Oil as a lucrative commodity, has empowered many countries that produce it for export, in terms of improving the lives of the populace and increasing their political power among other nations (Abubakar et al. 2016; Akakpo, 2015).
A 2007 report by the United Nations Conference on Trade and Development (UNCTAD), suggest that extractive activities (including oil exploration) can have a positive effect on development by creating jobs, encouraging business and providing vital infrastructure for remote communities such as roads, electricity, education and health.
Ghana was blessed with this all-important commodity a little over a decade ago when Kosmos Energy discovered oil in commercial quantities west of Cape Three Points, offshore. Oil production in commercial quantities commenced in 2010 with Tullow Oil as Operator, recording an annual output of 1,181,088 barrels in that particular year.
Since then Ghana’s oil output has grown steadily to record an annual production output of 62,135,435.07 barrels for 2018, and a total of 315,021,308 barrel between early 2010 and end 2018.
Today, growth in the number of barrels produced remain key for Government, as it has become a vital source of revenue for the State, funding key sectors of the Ghanaian economy such as education, agriculture, and infrastructure development.
Data from the Ministry of Finance (MoF) and the Bank of Ghana (BoG) shows that Ghana’s total petroleum revenues since the beginning of commercial production to end 2018 is in excess of US$4.9 billion.
When it comes to how much a country gets in the form of revenue from oil production, two variables remain key. One is production outputs from existing fields, and the other is the international price of the commodity. A fall in any of the two would automatically lead to a squeeze in the anticipated revenue for a country, and that of the international/integrated oil companies (IOCs) serving as partners of a particular block or field. But of the two, the price of the commodity plays a key influence, to the extent that it has a great bearing on oil production growth.
Recent Price Fall
Since the beginning of the year, international oil prices have taken a significant hit, largely as a result of the spread of the Coronavirus, emanating from China and spreading to other parts of the world. The spread of the coronavirus has significantly slowed economic activity across the globe. Travel restrictions and flight cancellation across the world, as well as close of shops and production outlets in and around China, has induced less demand for oil and fuels.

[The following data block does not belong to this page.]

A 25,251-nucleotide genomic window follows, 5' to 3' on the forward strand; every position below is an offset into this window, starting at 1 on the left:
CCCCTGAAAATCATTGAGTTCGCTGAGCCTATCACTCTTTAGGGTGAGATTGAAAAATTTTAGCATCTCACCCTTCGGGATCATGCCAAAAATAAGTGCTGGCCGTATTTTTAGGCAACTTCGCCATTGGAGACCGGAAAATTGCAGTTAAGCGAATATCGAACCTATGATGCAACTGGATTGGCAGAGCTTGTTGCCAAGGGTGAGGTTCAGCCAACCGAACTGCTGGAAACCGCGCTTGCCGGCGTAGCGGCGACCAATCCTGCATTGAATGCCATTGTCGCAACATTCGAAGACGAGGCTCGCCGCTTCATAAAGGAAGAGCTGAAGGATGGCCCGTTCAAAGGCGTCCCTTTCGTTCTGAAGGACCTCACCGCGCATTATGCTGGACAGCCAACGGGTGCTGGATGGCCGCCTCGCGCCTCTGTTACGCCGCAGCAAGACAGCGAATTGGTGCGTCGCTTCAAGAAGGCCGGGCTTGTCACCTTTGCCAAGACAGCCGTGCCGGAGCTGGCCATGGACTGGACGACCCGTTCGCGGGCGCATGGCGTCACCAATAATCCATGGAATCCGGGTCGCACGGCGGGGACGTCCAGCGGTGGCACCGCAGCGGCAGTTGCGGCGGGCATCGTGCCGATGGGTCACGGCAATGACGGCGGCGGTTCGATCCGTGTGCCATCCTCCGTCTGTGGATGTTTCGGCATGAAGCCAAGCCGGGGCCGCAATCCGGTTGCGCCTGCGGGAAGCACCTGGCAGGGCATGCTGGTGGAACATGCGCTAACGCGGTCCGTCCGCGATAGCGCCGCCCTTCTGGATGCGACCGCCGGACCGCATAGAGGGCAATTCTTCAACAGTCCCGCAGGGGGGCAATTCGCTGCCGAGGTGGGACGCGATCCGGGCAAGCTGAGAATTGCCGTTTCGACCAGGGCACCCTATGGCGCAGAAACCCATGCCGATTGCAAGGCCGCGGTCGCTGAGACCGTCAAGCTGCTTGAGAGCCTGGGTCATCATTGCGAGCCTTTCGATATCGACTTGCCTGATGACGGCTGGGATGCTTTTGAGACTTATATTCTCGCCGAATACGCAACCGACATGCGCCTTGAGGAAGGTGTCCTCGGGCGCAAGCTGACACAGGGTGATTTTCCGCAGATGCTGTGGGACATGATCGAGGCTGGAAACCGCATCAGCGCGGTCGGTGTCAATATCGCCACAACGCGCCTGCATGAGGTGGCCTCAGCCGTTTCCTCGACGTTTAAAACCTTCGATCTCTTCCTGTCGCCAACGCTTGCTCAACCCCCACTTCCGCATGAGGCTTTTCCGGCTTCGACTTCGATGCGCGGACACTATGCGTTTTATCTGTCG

At the close of trading on Friday March 6, crude oil prices had recorded over 30 percent drop from the beginning of the year, to sell at US$45.27 per barrel, because of depressed demand for the commodity, following the coronavirus outbreak. Prices of fuels like Gasoline, Gasoil, and Jet fuels also had recorded a fall of more than 15 percent (on average terms) in the year, at the close of Friday trading.
At the opening of trading on Monday March 9, international benchmark Brent Crude tumbled by more than 30 percent, the largest one-day drop since the start of the Gulf War in 1991. The plunge in prices was driven by the acute demand dislocation and the lack of an OPEC+ agreement around production cuts. Russia’s quest to halt the rise in Shale oil production, refused to go along with OPEC’s proposal last week to cut production to halt the free fall of price. Since the meeting, Saudi Arabia the de facto leader of OPEC had retaliated against Russia by announcing a huge discount on their crude price and promising to flood the oil market with cheap oil ― clear sign of a price war.
Cumulatively, the fall in crude oil price since the beginning of the year is approximately 50 percent. While the drop in price has some benefits like reducing overall energy costs, raising in household and corporate real incomes, lowering inflation and reducing current account deficits for oil importing countries (Baffes, Kose, Ohnsorge, & Stocker, 2015); it has some negative consequences for oil exporting economies too.
On the global scale, the fall in oil prices is likely to lead to large demand for finances in near term of oil producing countries, and economic challenges (Lopez-Murphy and Villafuerte, 2010), recession (Hamilton, 1983), devaluation of currency and default on debt (Sardosky, 2001), drop in consumption of durable goods, delay in investment and reduction in capital expenditures (Kilian 2014; Bernanke 1983) et cetera.
In Ghana, the free fall in crude oil prices is likely to have a tremendous effect on government’s projected revenue, since the 2020 Budget had a benchmark price of US$58.66 per barrel, and expected petroleum receipt of close to US$1.2 billion.
If international oil price should stay around the US$30 per barrel mark till end year, government of Ghana is less likely to get half of its projected revenue for 2020. Also growth in oil production may also hit a smack, as already evident in Tullow’s revised production targets, due to poor financial performance.